Satellite police office helps change community

January 11, 1995|By Adam Sachs | Adam Sachs,Sun Staff Writer

Drug dealers, drunks and loiterers -- at one time regular menaces in the Rideout Heath community -- have become scarce since county police opened a satellite office at the rental development in June, say residents, police and housing officials.

The police office in a townhouse in the 84-home community and the increased police presence "has stopped the element of drug users and pushers coming into Rideout Heath," said Mildred Jones, a community organizer and a 19-year resident of the development in Columbia's Harper's Choice village.

"I don't see 75 percent of the faces I used to see," she said, adding that she used to witness drug activity throughout the day. "They used to come in and hang on the walls and curbs."

The Rideout Heath police satellite station is the county's second office in a residential complex and part of the department's community-oriented policing policy, which is intended to improve relationships between residents and police and to prevent crime. A police satellite office in the Stevens Forest Apartments has been open about two years.

Officers in the Howard County Police Department's Crime Prevention Unit say the Rideout Heath office has helped to improve residents' perception of police and foster better communication, including more willingness to report suspicious activity.

"Before when we came into the neighborhood, there was a negative reaction," said Pfc. Michele Denton. "Now we're a part of the neighborhood instead of coming in to control it."

Ms. Jones agreed that the perception of police as "intruders" has changed. "People always looked at the Police Department as coming in to bust up the neighborhood and leave," she said. "Now they talk to the adults, children and neighbors and show they care for the neighborhood."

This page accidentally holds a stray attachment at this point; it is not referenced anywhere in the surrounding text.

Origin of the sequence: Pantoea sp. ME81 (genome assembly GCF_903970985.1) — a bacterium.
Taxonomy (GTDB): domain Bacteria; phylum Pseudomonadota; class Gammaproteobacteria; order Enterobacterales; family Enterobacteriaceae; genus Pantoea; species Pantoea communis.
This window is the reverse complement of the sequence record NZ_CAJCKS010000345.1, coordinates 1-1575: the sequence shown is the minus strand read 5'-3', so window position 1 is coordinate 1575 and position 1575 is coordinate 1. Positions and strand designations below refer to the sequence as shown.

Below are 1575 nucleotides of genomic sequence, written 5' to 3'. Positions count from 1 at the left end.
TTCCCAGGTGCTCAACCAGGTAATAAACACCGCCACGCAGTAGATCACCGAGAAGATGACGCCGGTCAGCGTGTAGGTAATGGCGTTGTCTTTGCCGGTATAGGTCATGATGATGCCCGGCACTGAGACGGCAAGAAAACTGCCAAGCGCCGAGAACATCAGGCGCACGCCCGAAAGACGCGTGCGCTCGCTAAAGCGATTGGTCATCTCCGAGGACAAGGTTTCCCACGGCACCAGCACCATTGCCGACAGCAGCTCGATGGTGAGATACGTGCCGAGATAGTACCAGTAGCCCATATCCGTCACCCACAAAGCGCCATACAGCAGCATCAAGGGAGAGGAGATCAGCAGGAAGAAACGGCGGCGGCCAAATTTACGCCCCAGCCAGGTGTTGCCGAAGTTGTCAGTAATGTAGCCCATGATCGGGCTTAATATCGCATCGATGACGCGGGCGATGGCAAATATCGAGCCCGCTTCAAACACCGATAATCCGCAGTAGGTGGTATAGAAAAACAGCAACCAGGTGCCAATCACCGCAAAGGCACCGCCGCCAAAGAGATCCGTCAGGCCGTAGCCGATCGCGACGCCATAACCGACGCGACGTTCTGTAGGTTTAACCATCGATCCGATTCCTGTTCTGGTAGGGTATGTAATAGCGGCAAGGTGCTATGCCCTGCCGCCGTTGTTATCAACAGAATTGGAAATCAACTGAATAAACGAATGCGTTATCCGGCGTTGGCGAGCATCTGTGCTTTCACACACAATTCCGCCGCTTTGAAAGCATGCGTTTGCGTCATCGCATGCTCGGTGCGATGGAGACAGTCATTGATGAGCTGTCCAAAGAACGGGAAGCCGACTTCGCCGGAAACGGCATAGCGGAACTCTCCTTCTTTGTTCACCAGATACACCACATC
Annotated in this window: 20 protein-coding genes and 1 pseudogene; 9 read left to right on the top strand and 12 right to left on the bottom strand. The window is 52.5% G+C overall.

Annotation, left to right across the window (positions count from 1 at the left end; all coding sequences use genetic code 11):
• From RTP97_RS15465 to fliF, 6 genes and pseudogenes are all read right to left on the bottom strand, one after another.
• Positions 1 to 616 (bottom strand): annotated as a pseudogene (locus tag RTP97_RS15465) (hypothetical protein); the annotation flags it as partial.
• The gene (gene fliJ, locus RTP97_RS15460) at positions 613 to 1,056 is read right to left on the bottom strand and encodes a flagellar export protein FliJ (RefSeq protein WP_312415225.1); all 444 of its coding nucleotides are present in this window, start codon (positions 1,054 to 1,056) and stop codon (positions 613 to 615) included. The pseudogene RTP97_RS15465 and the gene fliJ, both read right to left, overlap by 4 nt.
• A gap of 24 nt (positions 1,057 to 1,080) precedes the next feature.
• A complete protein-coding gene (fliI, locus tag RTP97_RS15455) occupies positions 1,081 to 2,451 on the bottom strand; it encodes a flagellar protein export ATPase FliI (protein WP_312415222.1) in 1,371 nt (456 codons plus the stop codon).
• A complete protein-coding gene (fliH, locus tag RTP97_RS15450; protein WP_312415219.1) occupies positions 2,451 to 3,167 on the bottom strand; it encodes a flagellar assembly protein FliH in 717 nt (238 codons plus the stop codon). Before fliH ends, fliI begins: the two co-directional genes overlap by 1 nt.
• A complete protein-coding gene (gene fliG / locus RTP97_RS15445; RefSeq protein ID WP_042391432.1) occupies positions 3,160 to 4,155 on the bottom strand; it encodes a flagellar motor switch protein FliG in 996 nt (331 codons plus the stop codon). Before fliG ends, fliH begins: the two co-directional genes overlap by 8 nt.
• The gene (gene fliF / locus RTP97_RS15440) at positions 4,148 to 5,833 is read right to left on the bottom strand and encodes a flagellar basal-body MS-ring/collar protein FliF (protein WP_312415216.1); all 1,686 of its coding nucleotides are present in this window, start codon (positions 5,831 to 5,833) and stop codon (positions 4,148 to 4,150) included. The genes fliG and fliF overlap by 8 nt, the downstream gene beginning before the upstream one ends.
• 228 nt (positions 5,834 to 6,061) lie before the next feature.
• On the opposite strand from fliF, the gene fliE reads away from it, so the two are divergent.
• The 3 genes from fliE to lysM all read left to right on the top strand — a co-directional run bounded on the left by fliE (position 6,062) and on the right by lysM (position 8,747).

Officials from the nonprofit Columbia Housing Corp., which manages Rideout Heath and four other government-assisted housing developments in Harper's Choice and Wilde Lake villages, said the police office has made their job easier. Executive Director Elsie Walters called the office "the pleasant presence."

Columbia Housing Corp. managers said they used to chase drug dealers from one complex, only to have them move to another. But now, with more police cars coming in and out of Rideout Heath and a police office to discourage drug activity there, the message has spread to the housing agency's nearby complexes, they say.

"It's made a tremendous positive impact," Ms. Walters said. "I don't think we could have turned this neighborhood around without having put together a program such as this with the Police Department."

One result of the Rideout Heath police office is that the number of service calls to police from the complex has doubled, from 60 in 1993 to 126 in 1994, said Pfc. Stephen Black of the Crime Prevention Unit. "The number of disorderlies calls have gone up," he said. "People are calling them in before it gets to be a problem."

The number of assaults reported from the complex decreased from nine in the first five months of 1994 to two for the remainder of the year, after the police office opened, Officer Black said.

The police office is on the second floor of the townhouse, a unit donated to the department by Columbia Housing Corp. Police patrolling the area use the office when they fill out reports, make phone calls and eat lunch. "It gets the officers out of the car," Officer Denton said. "They're doing community policing at the same time."

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